writes, there is "more heartburn for Ratner."
The Nets/Ratner/Jones Soda deal that once included the "embarrassingly
stupid Ye Olde 'Jones Soda Shoppe,' appears to be dying due to the Seattle-based
company's displeasure with the quagmire known as Atlantic Yards:
So, the boutique Seattle soda firm wants to play hard ball with Ratner based on
all the changes, delays and unsupported financing, (good for them) while the
Atlantic Yards overseer, the Empire State Development Corporation, facing the
same "changes, delays and unsupported financing," doesn't
even pick up the ball but rather passes
the buck to the demolition man-in-chief.
Loss: Jones Soda wants out of NBA Dea
By Wild World News - Seattle
Documents obtained by the Downtown Dispatch, the Belltown Messenger's
blog, reveal that Seattle's Jones Soda Co. is attempting to terminate their
marketing agreement with the New Jersey Nets, another diminishment of market
share for the carbonated candy, bubble gum soda and caffeinated energy-drink
powerhouse which is progressively downsizing itself out of existence.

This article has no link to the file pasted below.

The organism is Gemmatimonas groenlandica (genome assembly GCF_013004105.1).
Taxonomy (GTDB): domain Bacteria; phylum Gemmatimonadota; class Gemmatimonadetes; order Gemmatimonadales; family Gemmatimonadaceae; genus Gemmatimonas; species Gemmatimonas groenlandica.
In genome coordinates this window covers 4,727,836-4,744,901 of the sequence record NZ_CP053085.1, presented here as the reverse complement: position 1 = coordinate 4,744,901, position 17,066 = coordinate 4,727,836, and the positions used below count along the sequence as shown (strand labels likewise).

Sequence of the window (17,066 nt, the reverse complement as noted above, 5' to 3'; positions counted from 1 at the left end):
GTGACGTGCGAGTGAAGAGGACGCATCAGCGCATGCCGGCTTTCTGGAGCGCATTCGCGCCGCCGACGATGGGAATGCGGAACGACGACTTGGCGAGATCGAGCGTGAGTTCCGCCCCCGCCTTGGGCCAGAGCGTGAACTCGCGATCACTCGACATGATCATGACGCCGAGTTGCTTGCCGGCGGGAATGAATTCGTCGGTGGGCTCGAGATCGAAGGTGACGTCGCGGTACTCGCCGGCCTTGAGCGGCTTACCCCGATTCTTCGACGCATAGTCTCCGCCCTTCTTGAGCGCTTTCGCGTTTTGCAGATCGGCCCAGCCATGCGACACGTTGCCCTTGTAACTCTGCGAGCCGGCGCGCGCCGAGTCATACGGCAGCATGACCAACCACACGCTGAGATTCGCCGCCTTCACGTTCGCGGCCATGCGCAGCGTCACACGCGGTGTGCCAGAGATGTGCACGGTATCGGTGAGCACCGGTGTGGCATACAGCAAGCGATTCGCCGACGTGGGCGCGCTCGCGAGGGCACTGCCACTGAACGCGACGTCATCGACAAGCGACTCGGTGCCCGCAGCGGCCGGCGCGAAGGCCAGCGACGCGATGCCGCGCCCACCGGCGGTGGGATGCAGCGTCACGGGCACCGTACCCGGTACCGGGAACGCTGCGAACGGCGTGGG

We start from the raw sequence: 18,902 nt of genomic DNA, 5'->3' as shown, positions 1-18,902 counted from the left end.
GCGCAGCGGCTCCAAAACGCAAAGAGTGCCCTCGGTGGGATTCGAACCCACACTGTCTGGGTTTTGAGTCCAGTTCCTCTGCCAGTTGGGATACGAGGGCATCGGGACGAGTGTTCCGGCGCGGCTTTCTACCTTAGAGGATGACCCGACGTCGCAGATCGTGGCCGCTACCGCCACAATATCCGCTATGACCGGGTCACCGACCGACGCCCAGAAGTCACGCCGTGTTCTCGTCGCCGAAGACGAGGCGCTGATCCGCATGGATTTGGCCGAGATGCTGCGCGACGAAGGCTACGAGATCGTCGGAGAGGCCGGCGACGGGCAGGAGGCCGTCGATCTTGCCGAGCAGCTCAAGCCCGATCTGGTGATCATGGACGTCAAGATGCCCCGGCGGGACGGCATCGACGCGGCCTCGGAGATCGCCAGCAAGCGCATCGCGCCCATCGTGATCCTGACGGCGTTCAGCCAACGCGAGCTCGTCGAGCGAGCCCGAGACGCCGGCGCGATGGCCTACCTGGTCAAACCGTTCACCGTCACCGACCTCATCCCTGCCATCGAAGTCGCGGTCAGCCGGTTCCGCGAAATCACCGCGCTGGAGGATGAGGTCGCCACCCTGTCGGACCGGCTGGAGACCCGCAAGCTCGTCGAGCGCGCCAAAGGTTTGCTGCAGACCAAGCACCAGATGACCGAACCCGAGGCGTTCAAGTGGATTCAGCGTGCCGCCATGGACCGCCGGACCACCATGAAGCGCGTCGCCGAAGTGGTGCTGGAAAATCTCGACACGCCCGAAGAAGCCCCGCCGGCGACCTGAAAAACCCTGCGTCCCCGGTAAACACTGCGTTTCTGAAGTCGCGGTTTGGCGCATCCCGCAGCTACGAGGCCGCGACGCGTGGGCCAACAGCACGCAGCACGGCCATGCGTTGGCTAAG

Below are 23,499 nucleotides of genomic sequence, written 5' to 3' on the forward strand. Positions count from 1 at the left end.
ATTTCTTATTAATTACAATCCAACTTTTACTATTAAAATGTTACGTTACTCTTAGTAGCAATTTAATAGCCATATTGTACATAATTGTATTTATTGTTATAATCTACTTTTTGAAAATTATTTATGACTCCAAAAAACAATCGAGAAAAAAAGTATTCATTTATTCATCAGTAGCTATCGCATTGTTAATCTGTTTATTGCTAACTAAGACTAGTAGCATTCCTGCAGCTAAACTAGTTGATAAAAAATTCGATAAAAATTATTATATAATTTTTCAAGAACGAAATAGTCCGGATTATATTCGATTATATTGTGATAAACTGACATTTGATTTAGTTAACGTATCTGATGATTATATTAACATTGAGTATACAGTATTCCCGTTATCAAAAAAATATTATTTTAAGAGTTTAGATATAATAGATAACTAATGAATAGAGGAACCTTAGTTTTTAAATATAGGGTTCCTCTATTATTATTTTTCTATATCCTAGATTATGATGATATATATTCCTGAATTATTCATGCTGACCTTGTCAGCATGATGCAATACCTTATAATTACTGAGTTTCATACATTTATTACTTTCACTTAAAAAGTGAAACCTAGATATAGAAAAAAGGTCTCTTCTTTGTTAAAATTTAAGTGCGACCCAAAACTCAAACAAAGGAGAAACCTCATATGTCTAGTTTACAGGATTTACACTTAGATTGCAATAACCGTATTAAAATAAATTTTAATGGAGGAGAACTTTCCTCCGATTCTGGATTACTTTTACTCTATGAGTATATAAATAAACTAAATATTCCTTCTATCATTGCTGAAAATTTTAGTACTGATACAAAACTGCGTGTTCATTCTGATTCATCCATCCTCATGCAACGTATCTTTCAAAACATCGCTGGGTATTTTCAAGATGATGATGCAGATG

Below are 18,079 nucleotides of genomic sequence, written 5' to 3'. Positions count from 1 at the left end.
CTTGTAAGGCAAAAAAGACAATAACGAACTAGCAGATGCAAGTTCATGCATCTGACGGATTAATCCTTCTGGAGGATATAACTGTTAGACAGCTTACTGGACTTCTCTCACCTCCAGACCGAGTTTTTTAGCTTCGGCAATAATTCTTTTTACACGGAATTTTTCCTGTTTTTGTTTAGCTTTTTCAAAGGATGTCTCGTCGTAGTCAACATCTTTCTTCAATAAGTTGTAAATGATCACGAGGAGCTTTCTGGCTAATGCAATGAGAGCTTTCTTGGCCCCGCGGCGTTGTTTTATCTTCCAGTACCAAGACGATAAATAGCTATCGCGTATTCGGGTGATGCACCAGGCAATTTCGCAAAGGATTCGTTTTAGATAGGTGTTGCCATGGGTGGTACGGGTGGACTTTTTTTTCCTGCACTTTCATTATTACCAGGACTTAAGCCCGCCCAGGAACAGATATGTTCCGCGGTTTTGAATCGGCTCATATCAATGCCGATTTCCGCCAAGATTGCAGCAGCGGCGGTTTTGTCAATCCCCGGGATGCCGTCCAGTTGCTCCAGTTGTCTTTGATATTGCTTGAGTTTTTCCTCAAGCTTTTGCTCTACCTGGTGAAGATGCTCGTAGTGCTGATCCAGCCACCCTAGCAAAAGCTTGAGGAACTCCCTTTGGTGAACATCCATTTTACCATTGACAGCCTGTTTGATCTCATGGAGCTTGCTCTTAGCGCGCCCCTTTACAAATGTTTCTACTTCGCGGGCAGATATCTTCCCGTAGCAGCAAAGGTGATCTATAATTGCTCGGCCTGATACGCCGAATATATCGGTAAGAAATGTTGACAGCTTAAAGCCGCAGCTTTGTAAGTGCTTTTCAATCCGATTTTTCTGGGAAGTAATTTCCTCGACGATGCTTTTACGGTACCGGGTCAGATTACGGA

All the world looks on the NBA as being trendy and youthful and bursting with
energy, and of course Jones Soda would want to be associated with that. But
in an email dated November 12, 2008, CEO Jones asks company Manager of Legal
Affairs Paula McGee if she can "please study whether we can get out of this
[New Jersey Nets] deal due to delays and questionable future of this project."
Seems Jones execs aren't happy with rumors that the New Jersey Nets may – against all common good sense – stay in New Jersey.
So much for the glee and optimism of a Jones press release from November 2007 announcing that they had won the rights to sell soda at the New Jersey Nets' new arena in Brooklyn, New York "when it opens in 2009." The Newark Star-Ledger now reports that the move won't happen until 2012, if ever, and that maverick Newark mayor Cory Booker is working to keep the team in town. Evidently Jones Soda paid, handsomely, for some sort of business arrangement with the Nets which would allow them to vend their soda in a stadium which may never exist, but only in a city where the Nets will never play. Different.
Jones Executive Vice President of Sales Tom O'Neil concedes, "The Nets are
losing $40M a year. They aren't going to want to release us or even help us
get out of the deal. They need our money. From my perspective on this
we need to play hard ball and pull out based on all the changes, delays and
unsupported financing ..."